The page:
Monday 5 December 2016

How the Ryder Cup was won

Captain-in-waiting Paul McGinley gives Dermot Gilleece an insight into how Europe conquered Celtic Manor

Published 10/10/2010 | 05:00

A running joke in the European team room last weekend concerned Paul McGinley, Prince Charles and the proper protocol on being introduced to royalty. As an unintended contribution by the Irish vice-captain, it reflected the general good mood which delivered a stunning Ryder Cup victory on Monday.

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McGinley, who is virtually certain to be Ireland's first Ryder Cup captain on the event's return to this part of the world at Gleneagles in 2014, detailed the strategy behind Europe's triumph when we talked on Friday. But first, there was what became his memorable exchange with HRH.

"At Wednesday's gala dinner, we were all lined up to meet Prince Charles," said the Dubliner. "Protocol was explained, whereby you didn't address him unless spoken to and if you did respond, you called him 'Sir.' Fine, I thought. No problem.

"I happened to be at the end of the line of vice-captains and when my moment arrived, Colin Montgomerie introduced me as 'my vice-captain, Paul McGinley.' Whereupon I immediately put out my hand and said: 'Howya. I'm Paul.' Next thing I knew, Sergio Garcia beside me was doubled-up with laughter. Then I started laughing. Then Prince Charles started laughing."

From that point onwards, it became the joke of the European team room. On seeing McGinley, players would come up to him and say "Howya", followed by "I'm Lee" or Ross or Ian or whatever.

Though there was no question of breaking the confidentiality of the team room, it became clear that McGinley exerted a significant influence on skipper Montgomerie's decisions. A typical case was the choice of Pádraig Harrington and Graeme McDowell at 11 and 12 in the singles order, just as Harrington and McGinley had been placed at Oakland Hills in 2004 when both won.

"The reason was the same as in Detroit," said McGinley. "They were together so that the Irish crowd following the matches would become as noisy as possible. We also took the view that if it came to a dogfight at the bottom of the order, we wanted the two best dogfighters in our team. And they were Pádraig and Graeme. They would be able to handle things.

"There's always the chance in matchplay that someone is going to play fantastically well and blitz you out of the game, but we thought it unlikely it would happen to both of them. The way things turned out, everything came down to Graeme and I wasn't in the least surprised by the way he responded.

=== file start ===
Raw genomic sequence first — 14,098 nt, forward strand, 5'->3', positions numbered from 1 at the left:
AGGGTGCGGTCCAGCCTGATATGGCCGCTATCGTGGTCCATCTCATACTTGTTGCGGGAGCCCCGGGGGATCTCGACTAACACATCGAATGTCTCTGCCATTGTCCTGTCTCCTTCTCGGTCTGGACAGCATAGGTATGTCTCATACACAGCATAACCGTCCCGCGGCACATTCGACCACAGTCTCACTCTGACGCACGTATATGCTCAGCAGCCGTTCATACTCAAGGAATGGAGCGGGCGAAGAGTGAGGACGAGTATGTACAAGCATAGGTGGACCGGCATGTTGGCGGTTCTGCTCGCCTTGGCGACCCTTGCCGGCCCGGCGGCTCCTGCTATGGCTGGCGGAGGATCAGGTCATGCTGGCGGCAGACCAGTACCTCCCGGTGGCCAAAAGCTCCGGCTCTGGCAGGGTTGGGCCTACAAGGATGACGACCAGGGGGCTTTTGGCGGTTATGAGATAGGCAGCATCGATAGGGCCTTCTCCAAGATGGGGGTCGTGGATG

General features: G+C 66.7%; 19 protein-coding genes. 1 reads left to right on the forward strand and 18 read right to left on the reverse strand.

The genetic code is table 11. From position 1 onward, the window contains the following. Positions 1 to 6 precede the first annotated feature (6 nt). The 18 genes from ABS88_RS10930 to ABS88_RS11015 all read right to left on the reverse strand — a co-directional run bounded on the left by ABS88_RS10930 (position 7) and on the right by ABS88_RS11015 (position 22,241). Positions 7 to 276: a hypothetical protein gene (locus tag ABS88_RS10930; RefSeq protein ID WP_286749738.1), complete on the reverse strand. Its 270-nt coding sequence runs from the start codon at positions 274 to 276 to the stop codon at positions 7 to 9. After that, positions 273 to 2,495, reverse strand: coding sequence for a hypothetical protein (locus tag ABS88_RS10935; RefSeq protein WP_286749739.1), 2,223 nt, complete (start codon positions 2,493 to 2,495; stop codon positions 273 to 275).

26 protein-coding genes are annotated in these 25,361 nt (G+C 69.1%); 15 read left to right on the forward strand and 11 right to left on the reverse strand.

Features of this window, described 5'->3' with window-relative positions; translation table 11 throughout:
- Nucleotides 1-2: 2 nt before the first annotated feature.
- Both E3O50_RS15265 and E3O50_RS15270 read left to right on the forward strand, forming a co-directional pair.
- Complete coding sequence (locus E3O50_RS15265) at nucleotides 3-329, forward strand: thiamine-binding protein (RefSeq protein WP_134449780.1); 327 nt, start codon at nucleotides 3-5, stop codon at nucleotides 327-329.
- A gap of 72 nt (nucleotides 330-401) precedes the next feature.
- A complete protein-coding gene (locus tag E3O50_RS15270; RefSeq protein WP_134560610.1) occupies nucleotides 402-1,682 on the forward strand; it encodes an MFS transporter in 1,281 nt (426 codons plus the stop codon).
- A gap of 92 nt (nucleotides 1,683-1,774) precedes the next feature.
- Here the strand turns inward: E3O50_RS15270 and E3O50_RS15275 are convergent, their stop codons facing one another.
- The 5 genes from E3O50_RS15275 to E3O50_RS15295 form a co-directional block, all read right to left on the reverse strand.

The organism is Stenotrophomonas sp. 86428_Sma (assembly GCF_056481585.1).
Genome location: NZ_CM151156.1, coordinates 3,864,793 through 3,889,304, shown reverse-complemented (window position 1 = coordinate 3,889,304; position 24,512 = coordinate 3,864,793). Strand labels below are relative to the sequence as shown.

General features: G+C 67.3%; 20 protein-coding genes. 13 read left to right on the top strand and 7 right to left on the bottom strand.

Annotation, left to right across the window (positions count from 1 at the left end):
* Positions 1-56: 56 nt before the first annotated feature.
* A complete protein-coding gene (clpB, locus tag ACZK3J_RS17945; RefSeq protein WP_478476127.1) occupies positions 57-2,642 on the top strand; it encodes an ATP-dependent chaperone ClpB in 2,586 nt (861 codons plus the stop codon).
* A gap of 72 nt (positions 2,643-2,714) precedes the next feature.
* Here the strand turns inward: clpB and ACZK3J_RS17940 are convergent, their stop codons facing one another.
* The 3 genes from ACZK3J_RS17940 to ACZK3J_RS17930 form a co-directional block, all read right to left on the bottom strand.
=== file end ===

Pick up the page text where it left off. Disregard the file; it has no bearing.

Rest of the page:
"As captain in last year's Vivendi Trophy, I learned so much about him. All the talk back then was about how well Rory (McIlroy) had played. It was Rory, Rory, Rory. And he did do well. But my view was that he wouldn't have done anything at the Vivendi without Graeme, whom he has huge respect for, not just as a person but as a golfer. And Graeme enjoyed that responsibility. They're like brothers, they're so close.

"When I needed Graeme to come through for me in the Vivendi, he really did it. At Celtic Manor, we had to think a lot on our feet in the team room, especially when the three sessions were re-formatted into two which meant everybody would be playing. I made sure that Graeme would have a big role in each session."

I suggested it must be tremendously enriching for a tournament professional to see a colleague at the very top of his form in a pressure situation. "Yes it was," he acknowledged. "Going to Celtic Manor, Graeme had three or four wonderful experiences under pressure, like the building blocks of a house. The more blocks you lay, the stronger the structure gets.

"As a consequence, he now has an image of himself as someone who can handle any kind of pressure situation. At number 12 last Monday, he believed he would be able to handle whatever came his way. That's how confident he was."

Meanwhile, McGinley claimed that when the decision was made to complete the pairs and then the singles on the Sunday, it was done with the approval of both captains. And he emphasised the determination of the European management team that in the event of a further weather delay, the singles would all start on Monday.

"There could be no question of guys having an overnight lead of two up with four to play and completing the match on Monday morning," he said. "Monty made this very clear. We were all conscious of the importance of sending out the team one to 12 off the first tee."

When the time eventually came to finalise the playing order, the European captain was equally adamant that there would be unanimity between himself and his vice-captains, McGinley, Darren Clarke, Thomas Bjorn, Sergio Garcia and Jose Maria Olazabal. All aspects were thoroughly discussed and it was decided nobody would leave the room until everybody was happy.